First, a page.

Merkley, Senators Affirm U.S. Commitment to the Nuclear Non-Proliferation Treaty

WASHINGTON, D.C. – Oregon’s U.S. Senator Jeff Merkley, along with Senators Kirsten Gillibrand (D-NY), Dianne Feinstein (D-CA), Elizabeth Warren (D-MA), Dick Durbin (D-IL), Tina Smith (D-MN), Edward J. Markey (D-MA) and Sherrod Brown (D-OH), today introduced a Senate resolution in support of the Nuclear Non-Proliferation Treaty (NPT) on the occasion of its “Golden Birthday.”

In the 50 years that have passed since the NPT opened for signature — July 1, 1968 — the Treaty has made an enormous difference worldwide in reducing nuclear proliferation. Without the treaty, far more countries would possess nuclear stockpiles in 2018. Instead, today, far more countries have access to the peaceful applications of the atom, and the U.S. and Russian nuclear stocks represent a fraction of what they were during their Cold War heights.

“The Nuclear Non-Proliferation Treaty remains a pillar of U.S. and international security. Only nuclear weapons have the capacity to wipe out humanity in the blink of an eye,” said Merkley. “It is imperative that that the United States recommit to all of its obligations under the NPT, particularly by reducing the role and number of nuclear weapons, as a long line of Presidents and Congresses have done before, irrespective of political party. I urge President Trump to continue to use the United States’ significant diplomatic power to make progress on this critical issue—including by entering into the Comprehensive Test Ban Treaty; locking in the extension of the New START Treaty with Russia; and pushing for a concrete and verifiable plan to end North Korea’s possession of nuclear weapons.”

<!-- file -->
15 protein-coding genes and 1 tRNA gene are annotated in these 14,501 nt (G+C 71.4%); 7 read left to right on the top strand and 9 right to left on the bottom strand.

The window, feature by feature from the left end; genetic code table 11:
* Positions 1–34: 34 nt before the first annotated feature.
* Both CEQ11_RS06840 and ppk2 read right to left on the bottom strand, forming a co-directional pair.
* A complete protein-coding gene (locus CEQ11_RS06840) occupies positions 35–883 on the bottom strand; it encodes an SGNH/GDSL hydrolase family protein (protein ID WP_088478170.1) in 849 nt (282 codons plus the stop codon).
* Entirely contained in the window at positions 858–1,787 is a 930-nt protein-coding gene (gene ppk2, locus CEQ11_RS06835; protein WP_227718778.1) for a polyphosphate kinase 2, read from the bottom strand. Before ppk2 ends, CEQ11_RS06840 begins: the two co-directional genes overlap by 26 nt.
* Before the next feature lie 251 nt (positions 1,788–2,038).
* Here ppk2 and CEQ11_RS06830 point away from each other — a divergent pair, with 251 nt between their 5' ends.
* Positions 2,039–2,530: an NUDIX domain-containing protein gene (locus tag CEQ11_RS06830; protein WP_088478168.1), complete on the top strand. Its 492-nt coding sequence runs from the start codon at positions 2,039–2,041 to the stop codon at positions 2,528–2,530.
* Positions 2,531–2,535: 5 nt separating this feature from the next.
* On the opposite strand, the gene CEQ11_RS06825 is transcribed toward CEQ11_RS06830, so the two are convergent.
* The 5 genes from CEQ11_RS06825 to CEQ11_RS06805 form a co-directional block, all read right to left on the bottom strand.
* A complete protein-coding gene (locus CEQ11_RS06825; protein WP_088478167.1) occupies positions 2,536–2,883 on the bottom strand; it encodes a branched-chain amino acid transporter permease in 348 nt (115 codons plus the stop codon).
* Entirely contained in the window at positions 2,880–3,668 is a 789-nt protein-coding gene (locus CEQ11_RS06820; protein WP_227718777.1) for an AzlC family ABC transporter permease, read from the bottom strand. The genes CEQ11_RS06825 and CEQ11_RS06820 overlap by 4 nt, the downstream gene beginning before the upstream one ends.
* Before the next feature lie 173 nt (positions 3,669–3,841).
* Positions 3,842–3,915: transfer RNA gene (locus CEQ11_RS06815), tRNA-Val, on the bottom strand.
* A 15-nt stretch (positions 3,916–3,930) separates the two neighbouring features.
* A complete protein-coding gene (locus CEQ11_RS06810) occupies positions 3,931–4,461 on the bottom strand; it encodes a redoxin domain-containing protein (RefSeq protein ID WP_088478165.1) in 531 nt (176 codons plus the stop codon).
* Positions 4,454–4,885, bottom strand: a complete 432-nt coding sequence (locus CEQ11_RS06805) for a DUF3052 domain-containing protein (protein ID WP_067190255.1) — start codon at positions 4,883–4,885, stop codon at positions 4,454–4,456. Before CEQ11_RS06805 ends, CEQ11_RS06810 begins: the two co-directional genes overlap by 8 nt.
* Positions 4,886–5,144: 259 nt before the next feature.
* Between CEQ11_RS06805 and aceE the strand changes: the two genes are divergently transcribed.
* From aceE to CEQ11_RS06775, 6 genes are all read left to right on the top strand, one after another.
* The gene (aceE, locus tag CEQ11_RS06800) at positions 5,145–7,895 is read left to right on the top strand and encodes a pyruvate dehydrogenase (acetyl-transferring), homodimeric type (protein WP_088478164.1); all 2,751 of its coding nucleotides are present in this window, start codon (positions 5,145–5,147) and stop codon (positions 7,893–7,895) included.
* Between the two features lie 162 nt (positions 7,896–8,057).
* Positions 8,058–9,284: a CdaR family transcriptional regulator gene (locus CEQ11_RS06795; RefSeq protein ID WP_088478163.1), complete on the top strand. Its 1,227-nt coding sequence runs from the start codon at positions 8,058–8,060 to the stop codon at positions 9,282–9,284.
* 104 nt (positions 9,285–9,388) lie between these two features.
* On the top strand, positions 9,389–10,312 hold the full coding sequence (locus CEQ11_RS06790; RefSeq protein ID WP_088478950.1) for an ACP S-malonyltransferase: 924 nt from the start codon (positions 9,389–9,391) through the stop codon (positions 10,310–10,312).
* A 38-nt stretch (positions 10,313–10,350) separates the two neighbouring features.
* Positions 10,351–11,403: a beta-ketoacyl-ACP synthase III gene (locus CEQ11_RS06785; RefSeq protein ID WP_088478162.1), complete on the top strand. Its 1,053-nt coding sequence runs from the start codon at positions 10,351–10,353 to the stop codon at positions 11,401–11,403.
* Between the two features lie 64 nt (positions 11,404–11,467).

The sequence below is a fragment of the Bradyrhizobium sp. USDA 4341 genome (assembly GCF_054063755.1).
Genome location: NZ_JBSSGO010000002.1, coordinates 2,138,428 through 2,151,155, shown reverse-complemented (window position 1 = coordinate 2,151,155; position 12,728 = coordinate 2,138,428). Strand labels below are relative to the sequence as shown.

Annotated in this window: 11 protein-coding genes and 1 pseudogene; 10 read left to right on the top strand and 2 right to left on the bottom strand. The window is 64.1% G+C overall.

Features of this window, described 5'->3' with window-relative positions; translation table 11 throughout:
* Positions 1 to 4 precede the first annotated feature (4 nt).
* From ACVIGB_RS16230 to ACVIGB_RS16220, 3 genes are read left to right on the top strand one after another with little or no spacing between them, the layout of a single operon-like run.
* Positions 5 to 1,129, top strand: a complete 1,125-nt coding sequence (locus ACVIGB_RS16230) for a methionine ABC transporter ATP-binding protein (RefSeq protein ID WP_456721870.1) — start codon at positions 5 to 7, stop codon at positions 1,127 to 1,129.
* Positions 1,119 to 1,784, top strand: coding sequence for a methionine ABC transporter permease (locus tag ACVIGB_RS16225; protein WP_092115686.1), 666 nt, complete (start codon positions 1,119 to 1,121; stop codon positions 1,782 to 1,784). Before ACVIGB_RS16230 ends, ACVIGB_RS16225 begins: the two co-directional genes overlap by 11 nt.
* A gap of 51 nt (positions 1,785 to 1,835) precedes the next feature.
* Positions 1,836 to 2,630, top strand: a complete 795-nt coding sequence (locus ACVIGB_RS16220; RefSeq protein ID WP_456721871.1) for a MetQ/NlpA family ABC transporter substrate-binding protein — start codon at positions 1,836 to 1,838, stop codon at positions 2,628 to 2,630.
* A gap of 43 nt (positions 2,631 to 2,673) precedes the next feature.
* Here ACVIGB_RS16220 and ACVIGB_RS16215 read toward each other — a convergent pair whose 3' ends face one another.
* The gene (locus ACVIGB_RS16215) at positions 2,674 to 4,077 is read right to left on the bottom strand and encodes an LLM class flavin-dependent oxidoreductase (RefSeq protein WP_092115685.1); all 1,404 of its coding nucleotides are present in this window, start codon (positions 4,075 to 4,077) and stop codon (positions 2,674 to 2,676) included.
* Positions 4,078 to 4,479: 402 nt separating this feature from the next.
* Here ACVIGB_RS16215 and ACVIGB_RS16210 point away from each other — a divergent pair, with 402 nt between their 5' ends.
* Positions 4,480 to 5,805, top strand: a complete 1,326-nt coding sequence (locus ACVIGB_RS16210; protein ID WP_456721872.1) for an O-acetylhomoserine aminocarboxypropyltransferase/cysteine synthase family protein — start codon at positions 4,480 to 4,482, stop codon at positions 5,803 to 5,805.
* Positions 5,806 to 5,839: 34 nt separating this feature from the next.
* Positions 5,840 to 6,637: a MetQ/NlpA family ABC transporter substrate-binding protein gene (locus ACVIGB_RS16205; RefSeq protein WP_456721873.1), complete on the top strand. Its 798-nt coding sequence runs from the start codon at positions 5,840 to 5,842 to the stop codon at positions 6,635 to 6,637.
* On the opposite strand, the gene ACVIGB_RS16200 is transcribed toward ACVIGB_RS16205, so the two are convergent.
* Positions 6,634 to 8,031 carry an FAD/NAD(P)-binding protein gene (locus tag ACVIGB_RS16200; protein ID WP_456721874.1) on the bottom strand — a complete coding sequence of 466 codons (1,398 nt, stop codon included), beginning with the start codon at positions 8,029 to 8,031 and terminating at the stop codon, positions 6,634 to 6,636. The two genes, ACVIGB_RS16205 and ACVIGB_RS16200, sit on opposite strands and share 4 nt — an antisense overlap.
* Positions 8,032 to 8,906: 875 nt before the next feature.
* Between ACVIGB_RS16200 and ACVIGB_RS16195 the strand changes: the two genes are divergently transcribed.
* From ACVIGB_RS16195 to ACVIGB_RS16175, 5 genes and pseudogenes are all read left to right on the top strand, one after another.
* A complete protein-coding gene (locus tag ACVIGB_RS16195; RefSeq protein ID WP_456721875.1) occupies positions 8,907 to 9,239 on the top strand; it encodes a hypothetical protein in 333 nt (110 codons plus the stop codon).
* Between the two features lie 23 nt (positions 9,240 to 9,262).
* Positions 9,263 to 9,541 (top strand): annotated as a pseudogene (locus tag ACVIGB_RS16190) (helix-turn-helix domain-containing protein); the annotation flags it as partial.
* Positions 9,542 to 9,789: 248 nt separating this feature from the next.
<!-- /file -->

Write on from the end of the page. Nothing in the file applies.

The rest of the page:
Today, the Senate Appropriations Committee also adopted a Merkley amendment to the FY19 defense spending bill that prohibits the use of funding to deploy a new destabilizing and unnecessary low-yield warhead for a Submarine-Launched Ballistic Missile.

Negotiations on the NPT Treaty sped along in the aftermath of the 1962 Cuban Missile Crisis, when the United States and former Soviet Union were brought to the brink of a catastrophic nuclear war.

On its 50th anniversary, the NPT is celebrated in this Merkley-led resolution that takes stock of the historic success of the NPT over the past five decades, and recommends several courses of action to ensure a nuclear weapon is never used by any nation again. The full resolution can be found here